25:03
So that’s what I would say.
25:04
And then nearly on the other side of that, like you don’t want to push yourself.
25:07
This is not about get angry and yell at the world.
25:11
That’s not what we’re trying to do either.
25:12
What we’re working with is how do we start to feel safe?
25:16
Feeling what we’re feeling and being with it?
25:20
And gosh, there’s so much that I want to say here.
25:23
The first thing that I would say is if you’ve been on one end of the spectrum where you’ve grown up in an environment that was emotionally volatile, just a lot of intensity around you and you have a lot of aversion to feeling your frustration or anger or rage or just it feels hard to access.
25:42
There’s a lot of fear or uncertainty around it or a lot of hesitation around the impact on others definitely work with somebody.
25:51
But more importantly, the, the first part of this is recognizing that you get to feel that because a lot of the times what comes up is we feel a lot of shame and we feel a lot of guilt.
26:02
So we have to work with the, the complexity of, of the other feelings that are here before we can actually work with the anchor in the ra, right?
26:11
And so part of this and it happens really quick in sessions as well where sometimes, you know, we’ll, we’ll start to tap into something and somebody will say, like, I feel really annoyed with, I’m like, OK, let’s, let’s sit with that for a moment.
26:24
Can you notice, notice where you’re feeling really annoyed right now, really agitated and then they’ll, you know, the notice that and they’ll start to track that and say, ok, noticing that there’s a lot more rigidity showing up, right?
26:35
So if the defense pattern has always been to shut it down, what you’re gonna start to see if you’re watching the video version of this and you’re gonna start to see is the person is gonna start to get more stiff, they’re gonna start to become less mobile, they’re gonna start moving less and you know, they’re, they’re gonna say, I feel angry and then what will happen?
26:52
A lot of times when we’re working with systems who go into states of repression is they’ll, they’ll freeze.
26:58
So the rigidity is coming online because the system is shutting it down because it doesn’t feel like it’s appropriate or safe to bring it out.
27:04
Right.
27:05
So, we’ll, there, we’ll work with it, we’ll work with.
27:07
Ok.
27:07
So if you can just wiggle a toe, wiggle a finger, right.
27:10
Let’s see if we can just move the eyes a little bit and let’s start to work with the neck and then we’ll work with different sounds and help the system slowly start to recognize like, hey, you can move your body, you’re here, there’s a body here, right?
27:23
And as we start to do that, then you notice the shoulders and the arms and everything starts to come down, there’s more space in, in the breath and in the belly and there’s also gonna be a lot more warmth.
27:35
So what we’re tracking for easy things, hot, cold and is breathing easy, hard, shallow, deep.
27:44
And do you feel like there’s more space or like it’s more tight, right?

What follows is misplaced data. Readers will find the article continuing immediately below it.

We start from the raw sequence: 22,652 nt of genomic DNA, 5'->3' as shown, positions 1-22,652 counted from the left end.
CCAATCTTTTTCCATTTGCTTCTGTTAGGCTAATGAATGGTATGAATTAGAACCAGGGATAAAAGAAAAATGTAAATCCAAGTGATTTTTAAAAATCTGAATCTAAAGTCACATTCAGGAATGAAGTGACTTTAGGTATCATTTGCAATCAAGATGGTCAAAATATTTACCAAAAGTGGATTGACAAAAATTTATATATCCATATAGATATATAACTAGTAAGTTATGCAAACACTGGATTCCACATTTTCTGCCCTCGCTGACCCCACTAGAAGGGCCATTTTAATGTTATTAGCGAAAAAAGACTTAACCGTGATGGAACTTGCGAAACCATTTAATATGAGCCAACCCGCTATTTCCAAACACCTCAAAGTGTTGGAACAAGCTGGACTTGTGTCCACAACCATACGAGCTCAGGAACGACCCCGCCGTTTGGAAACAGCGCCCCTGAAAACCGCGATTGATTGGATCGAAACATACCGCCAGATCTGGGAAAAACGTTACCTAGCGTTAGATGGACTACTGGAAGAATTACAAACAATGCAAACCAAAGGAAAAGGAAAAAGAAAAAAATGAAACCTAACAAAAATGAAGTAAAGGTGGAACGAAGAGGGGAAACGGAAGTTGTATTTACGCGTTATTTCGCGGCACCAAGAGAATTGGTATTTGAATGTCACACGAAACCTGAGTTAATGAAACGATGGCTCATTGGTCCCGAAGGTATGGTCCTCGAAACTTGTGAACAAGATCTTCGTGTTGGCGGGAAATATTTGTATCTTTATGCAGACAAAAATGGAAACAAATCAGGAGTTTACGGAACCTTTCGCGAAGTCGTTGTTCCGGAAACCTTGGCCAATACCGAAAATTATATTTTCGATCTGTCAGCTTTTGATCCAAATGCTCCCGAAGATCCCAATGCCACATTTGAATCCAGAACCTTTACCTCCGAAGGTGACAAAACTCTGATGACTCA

27:48
More relaxed or more tight.
27:50
And so as we start to come out of the freeze with this, then we’ll start to notice like, OK, what else is here?
27:56
And a lot of the times this is where we start to see a lot of over coupling or under coupling with other emotions.
28:01
So things like the shame might come up, things like the guilt might come up a lot of the times, especially if there’s environments where we, had other folks who were really intense or loud or aggressive around us.
28:13
There’s terror, there’s fear here, right?
28:17
This is really, really important to work with because if that is there, we want to work with the fear.
28:22
We want to work with the terror and help this person start to orient to.
28:26
Hey, how like, can you see me?
28:28
How do you know that you’re safe right now?
28:30
Notice where you are, notice what day it is?
28:33
What year it is?
28:34
What’s your name?
28:35
Where are we?
28:36
Because again, when you’re starting to work with his star, it’s not something that happens fast.
28:42
There’s a lot of tracking that you need to do to make sure somebody is still here and not completely in a response.
28:48
And as they start to, to come out of some of that fear, the next part of this is recognizing where the anger is and this is what you’re asking this way to get here.
28:58
But I think you highlight that there’s so many layers.
29:01
Yeah.
29:01
Yeah.
29:01
And I think that’s one of the beautiful things about se I and somatics and this whole process you’re talking to, it’s like layer by layer by layer by layer because because of an experience, we end up creating these other ways to like protect and manage ourselves and all these things you have to go through each of those one by one.
29:19
You can’t just go directly to the thing without being with all the others.
29:23
Right?
29:24
100%.
29:25
100%.
29:25
Yeah.
29:26
Yeah.
29:26
And I wouldn’t say when you, when you finally got to the space, yeah, when you get there, when you finally get there, it might be, it might be mud swipe years.
29:35
But when you get there, it is a very interesting process.
29:39
And the reason why I say that is because you can show up in different ways, depending again on, on the system and the history and, and how the defense systems were developed.
29:50
Directionality.